The Acre Makes Farm-to-Table Easy
Buffalo wings and mac n’ cheese for the conscious eater
It’s surprising to find a restaurant like The Acre in the Northeast Heights strip mall it calls home. Though it has simpatico neighbors like a Penzey’s Spices and a Natural Grocers, the farm-to-table vegetarian restaurant doesn’t quite seem to fit the busy, inner-city intersection of Montgomery and Wyoming. But perhaps this is just because inside, the space feels expansive and rural—with its floor-to-ceiling photos of fields and farmhouses on parallel walls, the otherwise small restaurant opens up comfortably.
The first time I visited The Acre it was for lunch on a weekday. Me and my companion were seated at a small table right next to the window, which was sunny and—especially once we began eating—quite warm. The illusion of space fades a bit once you’re seated too, as the tables along the outer walls are close together and it becomes hard not to overhear your table-neighbors’ conversations. That said, I know that Executive Chef Shawn Weed’s vision for the space was to bring people together: He acknowledged that diners would be sharing close quarters with each other, and that it might be uncomfortable. If you're an extrovert, though, this setup might be just your cup of tea, and an opportunity to make some new friends.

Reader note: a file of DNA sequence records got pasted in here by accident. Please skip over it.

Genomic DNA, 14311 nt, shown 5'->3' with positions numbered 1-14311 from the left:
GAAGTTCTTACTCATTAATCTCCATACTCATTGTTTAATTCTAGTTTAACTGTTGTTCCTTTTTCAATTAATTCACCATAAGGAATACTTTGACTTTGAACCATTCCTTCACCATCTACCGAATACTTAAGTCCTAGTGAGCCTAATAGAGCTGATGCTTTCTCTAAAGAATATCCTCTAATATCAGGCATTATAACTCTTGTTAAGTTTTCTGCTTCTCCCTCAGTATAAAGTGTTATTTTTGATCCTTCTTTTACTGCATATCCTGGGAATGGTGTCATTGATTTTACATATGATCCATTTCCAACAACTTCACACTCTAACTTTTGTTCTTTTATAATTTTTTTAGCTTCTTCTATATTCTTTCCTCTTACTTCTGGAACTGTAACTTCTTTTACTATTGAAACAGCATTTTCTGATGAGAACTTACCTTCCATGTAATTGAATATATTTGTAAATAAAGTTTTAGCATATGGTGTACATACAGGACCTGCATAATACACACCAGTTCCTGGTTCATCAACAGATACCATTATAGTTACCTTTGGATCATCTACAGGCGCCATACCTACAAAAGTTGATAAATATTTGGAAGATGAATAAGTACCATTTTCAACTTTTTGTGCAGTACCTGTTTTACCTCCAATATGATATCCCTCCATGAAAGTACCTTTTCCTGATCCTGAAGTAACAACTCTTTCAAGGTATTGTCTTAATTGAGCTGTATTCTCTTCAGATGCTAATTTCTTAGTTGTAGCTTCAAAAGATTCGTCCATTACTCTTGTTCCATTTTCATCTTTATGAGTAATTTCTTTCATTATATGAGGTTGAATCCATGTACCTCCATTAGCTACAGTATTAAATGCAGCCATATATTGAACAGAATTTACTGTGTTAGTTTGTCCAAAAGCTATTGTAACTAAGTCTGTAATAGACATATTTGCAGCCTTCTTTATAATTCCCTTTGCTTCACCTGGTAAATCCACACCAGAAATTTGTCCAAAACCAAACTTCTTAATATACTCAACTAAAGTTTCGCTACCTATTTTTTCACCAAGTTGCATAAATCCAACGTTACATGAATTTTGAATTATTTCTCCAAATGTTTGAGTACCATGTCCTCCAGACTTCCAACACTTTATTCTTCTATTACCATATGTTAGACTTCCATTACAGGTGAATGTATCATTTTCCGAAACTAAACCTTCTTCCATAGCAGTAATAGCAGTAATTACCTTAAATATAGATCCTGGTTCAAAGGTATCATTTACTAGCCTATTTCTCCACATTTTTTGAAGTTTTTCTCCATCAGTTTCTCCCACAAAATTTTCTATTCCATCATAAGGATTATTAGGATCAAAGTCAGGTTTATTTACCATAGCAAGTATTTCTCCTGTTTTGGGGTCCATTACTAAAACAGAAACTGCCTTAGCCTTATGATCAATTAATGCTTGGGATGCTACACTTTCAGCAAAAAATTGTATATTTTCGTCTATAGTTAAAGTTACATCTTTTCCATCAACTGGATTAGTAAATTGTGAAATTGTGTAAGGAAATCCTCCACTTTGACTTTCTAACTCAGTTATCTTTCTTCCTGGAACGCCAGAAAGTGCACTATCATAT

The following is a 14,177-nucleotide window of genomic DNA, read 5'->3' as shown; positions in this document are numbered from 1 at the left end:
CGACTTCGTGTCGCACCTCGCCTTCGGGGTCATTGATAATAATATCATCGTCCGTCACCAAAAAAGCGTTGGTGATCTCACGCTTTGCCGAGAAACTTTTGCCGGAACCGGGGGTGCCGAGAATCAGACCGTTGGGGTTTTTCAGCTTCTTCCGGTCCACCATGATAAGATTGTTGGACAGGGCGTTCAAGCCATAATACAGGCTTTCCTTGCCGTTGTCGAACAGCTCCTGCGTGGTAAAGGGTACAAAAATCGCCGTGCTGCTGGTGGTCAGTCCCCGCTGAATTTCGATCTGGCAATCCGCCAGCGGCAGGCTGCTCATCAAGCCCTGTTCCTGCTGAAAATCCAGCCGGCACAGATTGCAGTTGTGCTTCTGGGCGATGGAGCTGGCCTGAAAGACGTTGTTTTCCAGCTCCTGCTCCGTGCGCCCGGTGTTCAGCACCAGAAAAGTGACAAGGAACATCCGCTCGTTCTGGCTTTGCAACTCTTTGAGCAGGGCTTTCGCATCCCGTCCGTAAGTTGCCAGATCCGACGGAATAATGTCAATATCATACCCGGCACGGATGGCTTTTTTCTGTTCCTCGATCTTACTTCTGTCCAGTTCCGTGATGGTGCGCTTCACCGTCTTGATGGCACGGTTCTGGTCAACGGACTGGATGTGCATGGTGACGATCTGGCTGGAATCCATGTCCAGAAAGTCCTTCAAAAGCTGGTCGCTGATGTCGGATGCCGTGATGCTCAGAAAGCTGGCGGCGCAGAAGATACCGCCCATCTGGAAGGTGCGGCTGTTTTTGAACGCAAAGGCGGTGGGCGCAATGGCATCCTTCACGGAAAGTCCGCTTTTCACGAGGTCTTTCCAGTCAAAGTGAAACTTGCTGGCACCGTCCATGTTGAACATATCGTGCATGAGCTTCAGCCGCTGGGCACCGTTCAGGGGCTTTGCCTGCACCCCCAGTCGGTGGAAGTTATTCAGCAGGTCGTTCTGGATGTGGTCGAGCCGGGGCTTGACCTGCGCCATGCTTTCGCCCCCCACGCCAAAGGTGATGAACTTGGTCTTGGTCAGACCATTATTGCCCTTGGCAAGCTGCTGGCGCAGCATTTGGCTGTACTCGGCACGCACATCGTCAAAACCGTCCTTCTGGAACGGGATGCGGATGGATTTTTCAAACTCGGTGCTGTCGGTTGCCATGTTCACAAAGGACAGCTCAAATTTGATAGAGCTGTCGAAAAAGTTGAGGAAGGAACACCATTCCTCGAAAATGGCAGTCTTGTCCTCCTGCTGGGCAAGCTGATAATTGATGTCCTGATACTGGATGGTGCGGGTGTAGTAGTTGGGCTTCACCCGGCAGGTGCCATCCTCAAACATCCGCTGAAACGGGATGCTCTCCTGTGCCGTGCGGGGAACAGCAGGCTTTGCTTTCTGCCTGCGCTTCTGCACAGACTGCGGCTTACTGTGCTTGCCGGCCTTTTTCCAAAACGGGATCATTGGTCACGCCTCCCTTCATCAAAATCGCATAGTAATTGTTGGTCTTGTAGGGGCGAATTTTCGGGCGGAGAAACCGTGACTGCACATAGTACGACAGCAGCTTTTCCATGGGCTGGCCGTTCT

I ordered the homemade lavender lemonade ($3.00) and my friend ordered the Villa Myriam nitro cold brew ($3.00)—a local coffee roaster that I’m quite fond of. The lavender lemonade was deliciously fresh and sweet; a perfect balm for the spicy appetizers that followed. The rest of the drink menu is very local-oriented as well, including beers from La Cumbre and Marble.
The waiter, who seemed like a bit of a greenhorn, wasn’t quite as well-versed on the specials and the ingredient sources as I would have hoped … but she was exceedingly kind to make up for it. She did tell us that the buffalo cauliflower ($8.00) was a crowd favorite appetizer, so we decided to test the crowd’s wisdom. Turns out they got this one right: The cauliflower, which is breaded and fried to mimic buffalo wings, was covered in a tangy and spicy vinegar sauce that stains your lips and makes you sweat just a little. On the side was some bleu cheese ranch dressing that cooled the fire just enough. We sent that plate back empty and almost ordered more.
We had to save room for the real deal, of course. I ordered the “meat(less) loaf” sandwich ($10.00), which came with a side of homemade pickles and kettle chips. This was going out on a limb—me and “fake meat” foods don’t often get along. They’re usually dry and taste nothing like meat, or even like the vegetables that they’re supposedly made of. This sandwich, though, managed to steer clear of those pitfalls: the “meat”loaf is moist and full of recognizable bits of veggies, and has a distinct umami meatiness from the portabella mushroom.
The veggie enchiladas ($11.00) my friend ordered were a little less impressive, unfortunately—and in this town serving people sub-par enchiladas is a big no no. They were swimming in cheese and didn’t have much else going on flavor-wise: some hot sauce was needed to make them a little interesting. I would have appreciated some spice or a more flavorful filling.